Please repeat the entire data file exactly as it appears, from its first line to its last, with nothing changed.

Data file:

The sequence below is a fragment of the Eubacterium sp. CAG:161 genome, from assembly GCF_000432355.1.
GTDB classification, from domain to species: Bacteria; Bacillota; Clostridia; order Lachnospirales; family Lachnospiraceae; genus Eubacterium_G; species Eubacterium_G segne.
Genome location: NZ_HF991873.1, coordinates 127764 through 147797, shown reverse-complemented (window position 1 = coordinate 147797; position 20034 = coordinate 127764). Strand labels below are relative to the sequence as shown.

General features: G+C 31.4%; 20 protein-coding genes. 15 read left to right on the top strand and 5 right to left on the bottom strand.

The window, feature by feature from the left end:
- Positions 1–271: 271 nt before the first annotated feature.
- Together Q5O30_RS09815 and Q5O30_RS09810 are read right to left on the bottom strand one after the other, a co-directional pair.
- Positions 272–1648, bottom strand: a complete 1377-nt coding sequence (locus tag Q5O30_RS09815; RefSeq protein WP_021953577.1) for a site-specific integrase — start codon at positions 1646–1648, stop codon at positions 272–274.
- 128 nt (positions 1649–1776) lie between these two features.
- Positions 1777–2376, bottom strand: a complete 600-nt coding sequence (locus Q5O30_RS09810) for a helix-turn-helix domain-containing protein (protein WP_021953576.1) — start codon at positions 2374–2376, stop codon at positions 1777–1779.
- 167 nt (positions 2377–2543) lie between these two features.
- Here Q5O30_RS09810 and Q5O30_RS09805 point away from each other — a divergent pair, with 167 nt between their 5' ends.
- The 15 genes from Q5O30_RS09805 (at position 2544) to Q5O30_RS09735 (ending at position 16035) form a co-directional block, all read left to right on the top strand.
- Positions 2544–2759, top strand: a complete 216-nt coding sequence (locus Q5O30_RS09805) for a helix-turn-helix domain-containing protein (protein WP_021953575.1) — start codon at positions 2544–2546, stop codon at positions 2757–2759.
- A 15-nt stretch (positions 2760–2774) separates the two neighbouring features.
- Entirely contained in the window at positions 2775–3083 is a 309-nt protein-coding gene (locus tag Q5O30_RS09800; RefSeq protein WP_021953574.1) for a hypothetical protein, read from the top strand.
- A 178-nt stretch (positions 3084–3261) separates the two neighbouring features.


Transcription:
The sequence below is a fragment of the Eubacterium sp. CAG:161 genome, from assembly GCF_000432355.1.
GTDB classification, from domain to species: Bacteria; Bacillota; Clostridia; order Lachnospirales; family Lachnospiraceae; genus Eubacterium_G; species Eubacterium_G segne.
Genome location: NZ_HF991873.1, coordinates 127764 through 147797, shown reverse-complemented (window position 1 = coordinate 147797; position 20034 = coordinate 127764). Strand labels below are relative to the sequence as shown.

General features: G+C 31.4%; 20 protein-coding genes. 15 read left to right on the top strand and 5 right to left on the bottom strand.

The window, feature by feature from the left end:
- Positions 1–271: 271 nt before the first annotated feature.
- Together Q5O30_RS09815 and Q5O30_RS09810 are read right to left on the bottom strand one after the other, a co-directional pair.
- Positions 272–1648, bottom strand: a complete 1377-nt coding sequence (locus tag Q5O30_RS09815; RefSeq protein WP_021953577.1) for a site-specific integrase — start codon at positions 1646–1648, stop codon at positions 272–274.
- 128 nt (positions 1649–1776) lie between these two features.
- Positions 1777–2376, bottom strand: a complete 600-nt coding sequence (locus Q5O30_RS09810) for a helix-turn-helix domain-containing protein (protein WP_021953576.1) — start codon at positions 2374–2376, stop codon at positions 1777–1779.
- 167 nt (positions 2377–2543) lie between these two features.
- Here Q5O30_RS09810 and Q5O30_RS09805 point away from each other — a divergent pair, with 167 nt between their 5' ends.
- The 15 genes from Q5O30_RS09805 (at position 2544) to Q5O30_RS09735 (ending at position 16035) form a co-directional block, all read left to right on the top strand.
- Positions 2544–2759, top strand: a complete 216-nt coding sequence (locus Q5O30_RS09805) for a helix-turn-helix domain-containing protein (protein WP_021953575.1) — start codon at positions 2544–2546, stop codon at positions 2757–2759.
- A 15-nt stretch (positions 2760–2774) separates the two neighbouring features.
- Entirely contained in the window at positions 2775–3083 is a 309-nt protein-coding gene (locus tag Q5O30_RS09800; RefSeq protein WP_021953574.1) for a hypothetical protein, read from the top strand.
- A 178-nt stretch (positions 3084–3261) separates the two neighbouring features.